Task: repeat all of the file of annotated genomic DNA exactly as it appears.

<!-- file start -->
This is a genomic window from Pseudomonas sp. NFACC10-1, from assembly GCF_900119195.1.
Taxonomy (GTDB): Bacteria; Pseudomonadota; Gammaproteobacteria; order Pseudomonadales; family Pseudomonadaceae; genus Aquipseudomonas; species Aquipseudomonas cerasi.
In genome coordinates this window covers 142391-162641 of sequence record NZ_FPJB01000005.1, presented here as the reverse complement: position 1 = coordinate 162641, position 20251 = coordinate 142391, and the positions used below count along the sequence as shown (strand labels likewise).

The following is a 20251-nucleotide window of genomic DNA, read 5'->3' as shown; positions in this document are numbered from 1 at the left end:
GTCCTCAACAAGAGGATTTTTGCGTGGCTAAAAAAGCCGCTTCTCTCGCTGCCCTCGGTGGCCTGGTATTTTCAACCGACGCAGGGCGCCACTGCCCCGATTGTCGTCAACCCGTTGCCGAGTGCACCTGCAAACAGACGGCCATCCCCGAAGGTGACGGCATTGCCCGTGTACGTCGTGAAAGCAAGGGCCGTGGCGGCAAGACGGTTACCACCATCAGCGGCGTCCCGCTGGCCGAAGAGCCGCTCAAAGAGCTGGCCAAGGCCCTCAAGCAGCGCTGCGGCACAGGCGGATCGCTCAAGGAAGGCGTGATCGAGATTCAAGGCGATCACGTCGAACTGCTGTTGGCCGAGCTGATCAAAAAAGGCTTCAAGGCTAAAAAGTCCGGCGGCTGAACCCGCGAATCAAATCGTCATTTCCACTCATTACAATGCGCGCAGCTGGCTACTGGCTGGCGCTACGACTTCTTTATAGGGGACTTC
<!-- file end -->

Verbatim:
This is a genomic window from Pseudomonas sp. NFACC10-1, from assembly GCF_900119195.1.
Taxonomy (GTDB): Bacteria; Pseudomonadota; Gammaproteobacteria; order Pseudomonadales; family Pseudomonadaceae; genus Aquipseudomonas; species Aquipseudomonas cerasi.
In genome coordinates this window covers 142391-162641 of sequence record NZ_FPJB01000005.1, presented here as the reverse complement: position 1 = coordinate 162641, position 20251 = coordinate 142391, and the positions used below count along the sequence as shown (strand labels likewise).

The following is a 20251-nucleotide window of genomic DNA, read 5'->3' as shown; positions in this document are numbered from 1 at the left end:
GTCCTCAACAAGAGGATTTTTGCGTGGCTAAAAAAGCCGCTTCTCTCGCTGCCCTCGGTGGCCTGGTATTTTCAACCGACGCAGGGCGCCACTGCCCCGATTGTCGTCAACCCGTTGCCGAGTGCACCTGCAAACAGACGGCCATCCCCGAAGGTGACGGCATTGCCCGTGTACGTCGTGAAAGCAAGGGCCGTGGCGGCAAGACGGTTACCACCATCAGCGGCGTCCCGCTGGCCGAAGAGCCGCTCAAAGAGCTGGCCAAGGCCCTCAAGCAGCGCTGCGGCACAGGCGGATCGCTCAAGGAAGGCGTGATCGAGATTCAAGGCGATCACGTCGAACTGCTGTTGGCCGAGCTGATCAAAAAAGGCTTCAAGGCTAAAAAGTCCGGCGGCTGAACCCGCGAATCAAATCGTCATTTCCACTCATTACAATGCGCGCAGCTGGCTACTGGCTGGCGCTACGACTTCTTTATAGGGGACTTC